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HomeCraftsMakeupThe Academy Museum Is Celebrating The Godfather of Makeup, Dick Smith

The Academy Museum Is Celebrating The Godfather of Makeup, Dick Smith

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Dick Smith
Dick Smith and Marlon Brando on the set of The Godfather (Credit: Paramount)

A retrospective at the Academy Museum is shining a light on the extraordinary craft of legendary special makeup effects artist Dick Smith, best known for his realistic aging makeup. Programmed by K.J. Relth-Miller, who is the Interim director in the film program department, enthused about the series, “We are always excited through our film programs to highlight different aspects that go into filmmaking and any opportunity where we can move beyond the director’s chair to dive in and reflect on moments in our gallery through film series and highlight the crafts.”

Dick Smith is one of the most important figures in the history of film, he had a 6-decade career as a leader in the field of makeup for motion pictures and television. Based in New York, he had a basement workshop where he would hone his skill and become an innovator at his craft. In his youth, he said he worshipped the work of Jack Pierce the iconic Golden Era artist who was the author of the look of all the original Universal Monsters while Smith became the icon of the modern era.

He first established himself in the world of television on programs like Dark Shadows, The Untouchables, and Hal Holbrook’s Mark Twain Tonight for which he won an Emmy – transforming Holbrook into Twain in a TV event that featured several close-ups. No stranger to old age makeup, Dustin Hoffman specifically requested him to age him to 121 in Arthur Penn’s classic revisionist western Little Big Man. In a short doc from the ’70s about Smith, Hoffman enthused that there was no one with the tools or talent that Smith possessed to do such detailed and realistic work.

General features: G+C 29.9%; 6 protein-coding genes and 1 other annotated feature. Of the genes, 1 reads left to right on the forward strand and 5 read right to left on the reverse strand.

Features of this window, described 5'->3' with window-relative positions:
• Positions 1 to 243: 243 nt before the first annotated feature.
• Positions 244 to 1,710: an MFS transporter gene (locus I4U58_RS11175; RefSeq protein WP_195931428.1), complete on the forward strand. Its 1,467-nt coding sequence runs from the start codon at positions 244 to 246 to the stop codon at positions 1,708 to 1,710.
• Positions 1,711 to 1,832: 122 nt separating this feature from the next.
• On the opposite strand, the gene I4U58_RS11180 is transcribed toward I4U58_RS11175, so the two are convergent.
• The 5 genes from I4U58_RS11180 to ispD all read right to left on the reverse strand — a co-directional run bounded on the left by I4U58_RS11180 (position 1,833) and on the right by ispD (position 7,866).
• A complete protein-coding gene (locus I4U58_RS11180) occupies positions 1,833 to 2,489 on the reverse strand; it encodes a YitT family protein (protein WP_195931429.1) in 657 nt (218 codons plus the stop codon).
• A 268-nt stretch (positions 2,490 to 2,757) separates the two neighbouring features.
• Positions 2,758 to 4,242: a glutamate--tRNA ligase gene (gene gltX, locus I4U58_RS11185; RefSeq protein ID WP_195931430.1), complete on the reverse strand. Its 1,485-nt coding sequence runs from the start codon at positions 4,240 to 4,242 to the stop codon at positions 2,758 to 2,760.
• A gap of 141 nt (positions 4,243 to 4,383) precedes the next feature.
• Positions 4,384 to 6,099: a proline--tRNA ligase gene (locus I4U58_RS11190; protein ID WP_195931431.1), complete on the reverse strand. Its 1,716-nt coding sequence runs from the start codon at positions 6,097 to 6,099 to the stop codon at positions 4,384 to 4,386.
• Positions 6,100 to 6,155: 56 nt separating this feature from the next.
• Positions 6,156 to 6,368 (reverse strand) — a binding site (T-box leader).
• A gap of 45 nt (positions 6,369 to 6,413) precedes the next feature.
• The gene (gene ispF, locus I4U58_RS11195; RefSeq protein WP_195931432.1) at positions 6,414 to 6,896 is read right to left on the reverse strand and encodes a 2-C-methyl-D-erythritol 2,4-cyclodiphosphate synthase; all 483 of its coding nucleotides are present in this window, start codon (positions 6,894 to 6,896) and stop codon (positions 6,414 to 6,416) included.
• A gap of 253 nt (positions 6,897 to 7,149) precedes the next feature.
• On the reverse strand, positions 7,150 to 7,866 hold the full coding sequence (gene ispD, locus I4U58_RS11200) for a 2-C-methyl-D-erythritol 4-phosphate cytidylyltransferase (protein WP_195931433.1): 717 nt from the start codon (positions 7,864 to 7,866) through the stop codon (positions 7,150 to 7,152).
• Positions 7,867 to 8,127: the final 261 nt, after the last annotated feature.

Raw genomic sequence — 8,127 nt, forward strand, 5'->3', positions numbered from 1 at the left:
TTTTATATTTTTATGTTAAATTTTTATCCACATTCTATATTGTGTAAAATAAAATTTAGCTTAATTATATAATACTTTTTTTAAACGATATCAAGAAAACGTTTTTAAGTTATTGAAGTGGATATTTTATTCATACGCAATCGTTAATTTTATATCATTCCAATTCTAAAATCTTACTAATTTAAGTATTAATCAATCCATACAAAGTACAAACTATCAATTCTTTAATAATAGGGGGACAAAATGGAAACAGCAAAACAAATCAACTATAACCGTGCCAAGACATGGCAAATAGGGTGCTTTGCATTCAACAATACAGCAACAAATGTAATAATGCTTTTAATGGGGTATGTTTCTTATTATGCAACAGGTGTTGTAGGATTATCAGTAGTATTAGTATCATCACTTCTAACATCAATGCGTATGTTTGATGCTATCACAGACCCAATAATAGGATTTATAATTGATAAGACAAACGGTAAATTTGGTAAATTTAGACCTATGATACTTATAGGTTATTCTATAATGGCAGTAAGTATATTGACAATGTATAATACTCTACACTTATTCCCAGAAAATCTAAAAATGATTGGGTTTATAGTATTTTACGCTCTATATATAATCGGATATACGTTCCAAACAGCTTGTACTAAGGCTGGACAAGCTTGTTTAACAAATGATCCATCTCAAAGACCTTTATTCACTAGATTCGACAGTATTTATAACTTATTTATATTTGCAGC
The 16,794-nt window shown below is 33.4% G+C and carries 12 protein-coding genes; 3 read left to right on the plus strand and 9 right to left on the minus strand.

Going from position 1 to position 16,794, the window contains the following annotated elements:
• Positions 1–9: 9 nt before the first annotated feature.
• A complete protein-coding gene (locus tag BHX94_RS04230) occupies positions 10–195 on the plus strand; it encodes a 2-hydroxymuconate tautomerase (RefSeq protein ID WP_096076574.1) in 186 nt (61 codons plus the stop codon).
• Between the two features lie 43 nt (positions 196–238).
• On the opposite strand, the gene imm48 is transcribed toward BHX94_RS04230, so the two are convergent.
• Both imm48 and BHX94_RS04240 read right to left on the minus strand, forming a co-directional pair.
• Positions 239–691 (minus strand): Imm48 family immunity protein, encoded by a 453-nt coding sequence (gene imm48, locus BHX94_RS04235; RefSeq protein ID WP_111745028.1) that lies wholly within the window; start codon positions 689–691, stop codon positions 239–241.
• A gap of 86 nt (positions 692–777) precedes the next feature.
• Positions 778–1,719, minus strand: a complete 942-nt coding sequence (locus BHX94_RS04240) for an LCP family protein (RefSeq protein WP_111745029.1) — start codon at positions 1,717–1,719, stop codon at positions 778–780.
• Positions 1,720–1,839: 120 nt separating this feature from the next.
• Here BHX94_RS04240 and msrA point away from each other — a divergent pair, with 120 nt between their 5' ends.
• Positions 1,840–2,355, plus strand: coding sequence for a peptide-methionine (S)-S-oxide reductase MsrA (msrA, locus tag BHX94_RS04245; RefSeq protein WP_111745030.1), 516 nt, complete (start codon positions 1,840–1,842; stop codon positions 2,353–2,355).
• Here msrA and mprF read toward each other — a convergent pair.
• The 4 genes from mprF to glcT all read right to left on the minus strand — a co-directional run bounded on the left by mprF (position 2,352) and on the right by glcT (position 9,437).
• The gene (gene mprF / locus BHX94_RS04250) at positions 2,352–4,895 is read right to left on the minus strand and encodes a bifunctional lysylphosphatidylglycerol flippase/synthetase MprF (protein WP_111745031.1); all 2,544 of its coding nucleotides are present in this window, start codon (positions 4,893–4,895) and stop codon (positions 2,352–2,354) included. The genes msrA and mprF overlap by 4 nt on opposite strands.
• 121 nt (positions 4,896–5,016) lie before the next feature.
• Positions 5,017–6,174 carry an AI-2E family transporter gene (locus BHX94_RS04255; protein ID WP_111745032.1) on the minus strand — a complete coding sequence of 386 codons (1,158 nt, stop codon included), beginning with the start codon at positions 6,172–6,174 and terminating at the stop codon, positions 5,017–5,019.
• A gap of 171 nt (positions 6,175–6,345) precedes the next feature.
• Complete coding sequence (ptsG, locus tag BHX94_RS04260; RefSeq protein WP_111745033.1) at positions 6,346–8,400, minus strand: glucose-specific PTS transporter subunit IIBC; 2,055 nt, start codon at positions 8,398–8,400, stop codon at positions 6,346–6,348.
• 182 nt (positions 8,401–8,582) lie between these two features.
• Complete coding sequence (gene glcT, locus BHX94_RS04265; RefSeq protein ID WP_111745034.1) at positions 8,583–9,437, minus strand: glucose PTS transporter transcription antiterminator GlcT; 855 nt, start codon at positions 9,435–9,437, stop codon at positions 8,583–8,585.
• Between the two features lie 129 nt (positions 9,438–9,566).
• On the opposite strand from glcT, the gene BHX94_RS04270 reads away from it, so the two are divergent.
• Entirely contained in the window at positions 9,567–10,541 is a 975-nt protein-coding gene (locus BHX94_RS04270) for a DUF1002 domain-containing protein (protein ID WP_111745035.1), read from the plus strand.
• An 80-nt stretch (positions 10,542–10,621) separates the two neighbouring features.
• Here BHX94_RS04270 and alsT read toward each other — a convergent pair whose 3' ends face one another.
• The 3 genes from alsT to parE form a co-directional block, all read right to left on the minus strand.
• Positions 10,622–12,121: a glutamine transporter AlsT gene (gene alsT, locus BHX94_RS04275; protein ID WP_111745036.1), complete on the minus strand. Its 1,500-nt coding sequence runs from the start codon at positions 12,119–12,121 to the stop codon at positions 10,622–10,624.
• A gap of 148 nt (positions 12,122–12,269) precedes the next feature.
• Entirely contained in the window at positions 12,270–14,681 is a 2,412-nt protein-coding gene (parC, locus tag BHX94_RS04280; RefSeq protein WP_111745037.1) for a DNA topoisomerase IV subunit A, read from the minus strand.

This led to his work on The Godfather one of the most indelible films of all time turning middle-aged Marlon Brando into an old man. He worked out a special arrangement with Brando who did not want to wear heavy prosthetics in The Godfather, Smith used something called old age stipple which he developed. Smith’s experimentation with materials went beyond full-face masks to employ multiple overlapping foam latex pieces, allowing actors a fuller range of facial expressions and resulting in massive shifts in the field. Smith would go on to work on many essential classic films like The Exorcist, Taxi Driver, and The Deer Hunter, and into the ’80s with amazing genre films like Altered States and Scanners.

Miller adds, “I think Dick Smith is probably best remembered for his advanced aging work that can lead a character like David Bowie in The Hunger or F. Murray Abraham upwards of over a hundred years old and also on camera transformations that we see in Altered States and Scanners. I thought it was a fun opportunity to lean away from the prestige of The Godfather into more of these genre-specific films.” He would ultimately win an Academy Award (shared with Paul LeBlanc) in 1985 for transforming F. Murray Abraham into an old Antonio Salieri in Amadeus.

There was no makeup award earlier in his career not until his protégée, Rick Baker won the first one in 1982 for his groundbreaking work on An American Werewolf in London. “His nickname is The Godfather of Makeup truly has been responsible for so many iconic looks,” added Miller, “some subtle and naturalistic or some extreme and otherworldly and he also had so many protégées including Rick Baker… not only people he directly mentored but those who he shared his techniques with. He was adamant about not keeping trade secrets. He relished the opportunity to share with his fellow makeup artists. He understood that his advances in technology and in art also made the field of makeup and hairstyling that much better.”

His career achievements were celebrated in 2011 with an Academy Honorary Award “for his unparalleled mastery of texture, shade, form, and illusion.” To highlight Smith’s work on Marlon Brando’s makeup for The Godfather (1972), currently celebrated in our gallery The Art of Moviemaking: The Godfather, on view through January 5, 2025, this screening series showcases some of Smith’s greatest achievements in movie makeup magic.

The Godfather on 7/20
The Exorcist on 7/27
Altered States 8/3
Scanners 8/10
The Hunger with House of Dark Shadows 8/17
Amadeus 8/24

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